As previously reported on this blog, on 20 February 2013 the FSA published an update to its Recovery and Resolution Planning guidance. It was announced that, in the future, firms will not have to update their resolution information pack (RRP Modules 3-6) on an annual basis as a matter of process. Instead, they will only be required to respond to requests for resolution planning information from their supervisors.
It seems difficult to reconcile the FSA’s new position with other RRP guidance. The FSB’s “Key Attributes” document states clearly that “supervisory and resolution authorities should ensure that RRPs are updated…at least annually or when there are material changes to a firm’s business or structure”, a requirement which is echoed in the draft Recovery and Resolution Directive (RRD). More generally, given the enormous amount of data processing effort that goes into updating a resolution plan in practice, it is difficult to see how any firm which does not follow processes designed to facilitate the periodic updating of a resolution plan could ever be taken to be in compliance with the “Key Attributes” requirements that it must be able to demonstrate an ability to produce the essential information needed to implement a resolution plan within 24 hours or be capable of delivering sufficiently detailed, accurate and timely information to support an effective resolution.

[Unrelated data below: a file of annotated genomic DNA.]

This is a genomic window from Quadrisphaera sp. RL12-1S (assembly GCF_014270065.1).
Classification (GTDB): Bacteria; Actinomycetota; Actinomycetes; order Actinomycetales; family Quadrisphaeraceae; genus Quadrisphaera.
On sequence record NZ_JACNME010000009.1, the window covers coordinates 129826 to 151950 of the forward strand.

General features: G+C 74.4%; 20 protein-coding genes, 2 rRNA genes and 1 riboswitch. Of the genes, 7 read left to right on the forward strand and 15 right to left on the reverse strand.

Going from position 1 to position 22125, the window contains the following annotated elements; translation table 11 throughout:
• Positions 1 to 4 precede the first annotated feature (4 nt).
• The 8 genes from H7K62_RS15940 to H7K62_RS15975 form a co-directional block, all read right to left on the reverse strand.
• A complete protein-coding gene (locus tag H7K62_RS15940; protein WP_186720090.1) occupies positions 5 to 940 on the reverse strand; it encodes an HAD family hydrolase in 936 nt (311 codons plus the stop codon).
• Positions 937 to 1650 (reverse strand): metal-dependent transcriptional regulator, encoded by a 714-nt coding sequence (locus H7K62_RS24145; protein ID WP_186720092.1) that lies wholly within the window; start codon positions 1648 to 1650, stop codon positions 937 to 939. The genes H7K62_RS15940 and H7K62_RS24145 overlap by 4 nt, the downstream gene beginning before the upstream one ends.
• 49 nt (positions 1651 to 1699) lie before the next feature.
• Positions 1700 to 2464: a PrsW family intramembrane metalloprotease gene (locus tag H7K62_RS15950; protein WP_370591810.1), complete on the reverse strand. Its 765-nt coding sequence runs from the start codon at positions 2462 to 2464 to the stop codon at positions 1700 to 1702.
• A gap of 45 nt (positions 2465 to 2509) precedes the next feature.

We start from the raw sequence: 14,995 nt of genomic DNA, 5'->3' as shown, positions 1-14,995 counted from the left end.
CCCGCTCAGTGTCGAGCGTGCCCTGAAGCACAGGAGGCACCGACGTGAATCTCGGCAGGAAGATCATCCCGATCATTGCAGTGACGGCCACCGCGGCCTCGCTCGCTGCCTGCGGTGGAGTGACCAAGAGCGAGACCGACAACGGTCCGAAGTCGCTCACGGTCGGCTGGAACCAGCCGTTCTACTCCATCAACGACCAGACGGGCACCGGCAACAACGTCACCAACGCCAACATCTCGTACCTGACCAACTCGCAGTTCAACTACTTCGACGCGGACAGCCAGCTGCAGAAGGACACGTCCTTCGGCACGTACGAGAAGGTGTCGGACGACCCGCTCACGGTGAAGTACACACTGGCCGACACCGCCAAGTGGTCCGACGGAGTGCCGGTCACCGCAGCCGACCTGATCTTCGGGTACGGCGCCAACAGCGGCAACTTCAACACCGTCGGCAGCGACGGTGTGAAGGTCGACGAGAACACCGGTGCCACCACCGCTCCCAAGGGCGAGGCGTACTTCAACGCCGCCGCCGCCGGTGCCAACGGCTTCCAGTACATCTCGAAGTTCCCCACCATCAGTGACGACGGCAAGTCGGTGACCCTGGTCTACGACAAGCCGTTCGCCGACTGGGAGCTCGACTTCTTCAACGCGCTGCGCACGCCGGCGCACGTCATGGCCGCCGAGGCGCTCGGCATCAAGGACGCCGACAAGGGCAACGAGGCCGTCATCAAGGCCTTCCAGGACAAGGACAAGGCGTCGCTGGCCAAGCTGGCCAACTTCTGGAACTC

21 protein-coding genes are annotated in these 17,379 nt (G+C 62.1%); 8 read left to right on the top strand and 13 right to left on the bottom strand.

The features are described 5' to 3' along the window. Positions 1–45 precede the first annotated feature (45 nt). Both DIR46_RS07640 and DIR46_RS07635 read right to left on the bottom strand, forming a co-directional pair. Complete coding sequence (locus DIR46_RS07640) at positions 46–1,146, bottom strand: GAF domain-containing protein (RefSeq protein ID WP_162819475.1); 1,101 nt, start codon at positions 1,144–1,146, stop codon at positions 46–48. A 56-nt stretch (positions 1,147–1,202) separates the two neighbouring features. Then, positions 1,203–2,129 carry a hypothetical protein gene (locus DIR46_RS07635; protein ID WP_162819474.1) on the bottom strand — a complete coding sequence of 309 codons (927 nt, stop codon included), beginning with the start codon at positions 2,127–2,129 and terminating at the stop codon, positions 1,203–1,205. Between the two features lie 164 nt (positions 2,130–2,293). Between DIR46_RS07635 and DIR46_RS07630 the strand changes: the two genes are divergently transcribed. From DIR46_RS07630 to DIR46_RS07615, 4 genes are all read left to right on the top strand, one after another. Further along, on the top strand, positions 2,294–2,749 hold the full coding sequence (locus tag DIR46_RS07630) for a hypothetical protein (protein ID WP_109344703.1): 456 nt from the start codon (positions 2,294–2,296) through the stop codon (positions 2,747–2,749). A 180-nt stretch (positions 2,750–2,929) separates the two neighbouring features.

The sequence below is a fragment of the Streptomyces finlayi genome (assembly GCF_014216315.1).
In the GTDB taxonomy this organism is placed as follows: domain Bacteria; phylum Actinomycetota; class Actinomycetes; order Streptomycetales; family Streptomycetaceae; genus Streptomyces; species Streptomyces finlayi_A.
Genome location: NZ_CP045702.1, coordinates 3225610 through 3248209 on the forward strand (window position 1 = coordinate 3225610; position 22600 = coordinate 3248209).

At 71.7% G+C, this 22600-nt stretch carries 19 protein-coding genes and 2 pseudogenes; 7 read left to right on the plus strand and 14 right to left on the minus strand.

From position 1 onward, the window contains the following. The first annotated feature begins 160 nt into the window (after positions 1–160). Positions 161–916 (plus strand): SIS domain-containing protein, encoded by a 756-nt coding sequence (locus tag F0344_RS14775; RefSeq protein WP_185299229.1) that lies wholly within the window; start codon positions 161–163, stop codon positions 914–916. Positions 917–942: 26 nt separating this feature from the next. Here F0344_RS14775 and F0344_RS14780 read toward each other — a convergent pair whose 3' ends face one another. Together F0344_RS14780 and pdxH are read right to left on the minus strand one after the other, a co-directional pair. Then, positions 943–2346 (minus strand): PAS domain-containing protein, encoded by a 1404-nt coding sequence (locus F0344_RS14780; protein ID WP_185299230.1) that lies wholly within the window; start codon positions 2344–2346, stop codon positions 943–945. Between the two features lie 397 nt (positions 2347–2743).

Firms would also be forgiven for being confused as to how best to react to this guidance in light of other regulatory developments which offer incentives for those who are prepared to constantly seek to optimise their resolvability, including:
- the additional loss-absorbency requirements of Basel III for Global Systemically Important Banks;
- the Liikanen proposal that structural separation above and beyond that relating to ‘significant’ trading activities should be dependent on the robustness of RRPs; and
- the Vicker’s recommendation that an additional levy of up to 3% of equity capital be required of a UK banking group that is judged “insufficiently resolvable to remove all risk to the public finances”.
Enhancing resolvability demands a proactive, rather than a reactive, approach to RRP legislation. By its nature, the assimilation of resolution information is not a process that can be easily mothballed and simply dusted-down as and when required, particularly for firms operating in multiple jurisdictions. Rather, if it is to mean anything, optimising resolvability requires huge commitment and continued cooperation on the part of both firms and authorities. In light of the drafting of the “Key Attributes” document and particularly the RRD, it is at least questionable whether the new FSA guidance will survive the test of time. The message to firms must surely be to note the FSA’s new guidance with interest but to continue on a ‘business as normal’ footing with their RRP preparations.